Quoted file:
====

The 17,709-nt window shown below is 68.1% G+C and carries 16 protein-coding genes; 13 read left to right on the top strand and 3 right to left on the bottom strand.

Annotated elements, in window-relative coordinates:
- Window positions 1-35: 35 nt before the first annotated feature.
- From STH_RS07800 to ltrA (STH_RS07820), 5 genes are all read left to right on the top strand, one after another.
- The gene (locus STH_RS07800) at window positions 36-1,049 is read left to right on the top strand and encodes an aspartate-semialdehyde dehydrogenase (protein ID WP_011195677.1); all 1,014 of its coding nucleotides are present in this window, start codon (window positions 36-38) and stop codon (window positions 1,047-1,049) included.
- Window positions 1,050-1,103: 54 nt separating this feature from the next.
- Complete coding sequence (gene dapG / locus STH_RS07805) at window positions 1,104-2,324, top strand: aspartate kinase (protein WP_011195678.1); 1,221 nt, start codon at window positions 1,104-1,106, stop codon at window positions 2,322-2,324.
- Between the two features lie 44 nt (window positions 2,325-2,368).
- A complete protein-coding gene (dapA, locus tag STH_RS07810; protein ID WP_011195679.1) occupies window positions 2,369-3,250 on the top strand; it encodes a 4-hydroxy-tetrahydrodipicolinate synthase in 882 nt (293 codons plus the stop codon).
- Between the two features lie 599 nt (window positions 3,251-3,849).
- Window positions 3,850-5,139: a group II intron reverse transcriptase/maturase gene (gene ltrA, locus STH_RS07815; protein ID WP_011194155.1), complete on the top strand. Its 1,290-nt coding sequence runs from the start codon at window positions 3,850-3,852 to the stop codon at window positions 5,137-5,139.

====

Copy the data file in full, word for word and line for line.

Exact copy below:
The 17,709-nt window shown below is 68.1% G+C and carries 16 protein-coding genes; 13 read left to right on the top strand and 3 right to left on the bottom strand.

Annotated elements, in window-relative coordinates:
- Window positions 1-35: 35 nt before the first annotated feature.
- From STH_RS07800 to ltrA (STH_RS07820), 5 genes are all read left to right on the top strand, one after another.
- The gene (locus STH_RS07800) at window positions 36-1,049 is read left to right on the top strand and encodes an aspartate-semialdehyde dehydrogenase (protein ID WP_011195677.1); all 1,014 of its coding nucleotides are present in this window, start codon (window positions 36-38) and stop codon (window positions 1,047-1,049) included.
- Window positions 1,050-1,103: 54 nt separating this feature from the next.
- Complete coding sequence (gene dapG / locus STH_RS07805) at window positions 1,104-2,324, top strand: aspartate kinase (protein WP_011195678.1); 1,221 nt, start codon at window positions 1,104-1,106, stop codon at window positions 2,322-2,324.
- Between the two features lie 44 nt (window positions 2,325-2,368).
- A complete protein-coding gene (dapA, locus tag STH_RS07810; protein ID WP_011195679.1) occupies window positions 2,369-3,250 on the top strand; it encodes a 4-hydroxy-tetrahydrodipicolinate synthase in 882 nt (293 codons plus the stop codon).
- Between the two features lie 599 nt (window positions 3,251-3,849).
- Window positions 3,850-5,139: a group II intron reverse transcriptase/maturase gene (gene ltrA, locus STH_RS07815; protein ID WP_011194155.1), complete on the top strand. Its 1,290-nt coding sequence runs from the start codon at window positions 3,850-3,852 to the stop codon at window positions 5,137-5,139.